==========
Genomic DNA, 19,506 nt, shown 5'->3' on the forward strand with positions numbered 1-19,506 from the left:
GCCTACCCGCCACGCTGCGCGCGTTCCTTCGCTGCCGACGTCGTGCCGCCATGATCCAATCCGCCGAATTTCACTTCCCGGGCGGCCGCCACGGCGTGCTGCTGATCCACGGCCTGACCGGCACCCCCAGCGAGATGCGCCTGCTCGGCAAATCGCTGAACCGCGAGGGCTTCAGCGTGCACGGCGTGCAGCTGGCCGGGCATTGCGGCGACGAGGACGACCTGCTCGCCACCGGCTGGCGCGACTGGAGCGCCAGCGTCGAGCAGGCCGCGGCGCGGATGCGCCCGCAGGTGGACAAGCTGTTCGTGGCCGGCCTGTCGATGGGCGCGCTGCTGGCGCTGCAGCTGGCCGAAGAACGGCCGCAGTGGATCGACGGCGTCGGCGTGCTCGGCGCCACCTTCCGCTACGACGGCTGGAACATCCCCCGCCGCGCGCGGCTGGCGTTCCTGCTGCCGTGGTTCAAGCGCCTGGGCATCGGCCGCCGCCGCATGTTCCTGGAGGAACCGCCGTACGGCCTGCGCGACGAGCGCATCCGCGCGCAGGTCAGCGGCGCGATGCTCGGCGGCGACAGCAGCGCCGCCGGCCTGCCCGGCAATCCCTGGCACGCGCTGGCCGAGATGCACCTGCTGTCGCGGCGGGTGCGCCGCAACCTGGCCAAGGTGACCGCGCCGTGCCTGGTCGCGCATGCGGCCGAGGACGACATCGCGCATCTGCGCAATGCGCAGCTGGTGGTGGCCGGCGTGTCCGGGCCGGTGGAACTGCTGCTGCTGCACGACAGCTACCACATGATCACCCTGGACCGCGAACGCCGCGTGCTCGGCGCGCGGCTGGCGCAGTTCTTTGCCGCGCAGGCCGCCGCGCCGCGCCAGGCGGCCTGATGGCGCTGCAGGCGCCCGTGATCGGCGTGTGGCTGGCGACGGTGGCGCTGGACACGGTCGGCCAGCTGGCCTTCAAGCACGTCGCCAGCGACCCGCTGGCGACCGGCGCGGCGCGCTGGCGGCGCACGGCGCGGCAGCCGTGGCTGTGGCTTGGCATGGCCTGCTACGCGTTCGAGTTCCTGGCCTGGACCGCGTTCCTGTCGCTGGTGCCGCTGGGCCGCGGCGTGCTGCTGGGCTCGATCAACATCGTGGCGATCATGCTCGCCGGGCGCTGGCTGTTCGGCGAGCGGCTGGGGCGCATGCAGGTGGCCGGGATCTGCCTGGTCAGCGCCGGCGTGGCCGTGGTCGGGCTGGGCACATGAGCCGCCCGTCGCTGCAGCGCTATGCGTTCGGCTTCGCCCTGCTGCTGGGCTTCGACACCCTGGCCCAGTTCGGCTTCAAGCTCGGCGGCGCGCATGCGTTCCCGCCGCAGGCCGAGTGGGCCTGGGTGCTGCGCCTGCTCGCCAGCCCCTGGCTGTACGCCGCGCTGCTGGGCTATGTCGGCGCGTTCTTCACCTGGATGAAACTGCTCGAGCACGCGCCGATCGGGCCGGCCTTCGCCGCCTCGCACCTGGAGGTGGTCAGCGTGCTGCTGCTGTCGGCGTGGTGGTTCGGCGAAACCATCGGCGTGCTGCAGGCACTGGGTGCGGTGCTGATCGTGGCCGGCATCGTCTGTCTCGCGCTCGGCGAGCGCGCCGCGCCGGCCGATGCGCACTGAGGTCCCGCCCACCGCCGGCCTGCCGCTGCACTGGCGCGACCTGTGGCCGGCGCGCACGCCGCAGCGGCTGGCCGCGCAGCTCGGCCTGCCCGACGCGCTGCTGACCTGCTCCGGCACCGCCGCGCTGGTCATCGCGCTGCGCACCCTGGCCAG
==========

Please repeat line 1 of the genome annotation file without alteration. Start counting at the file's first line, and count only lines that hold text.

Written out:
Genomic DNA, 19,506 nt, shown 5'->3' on the forward strand with positions numbered 1-19,506 from the left: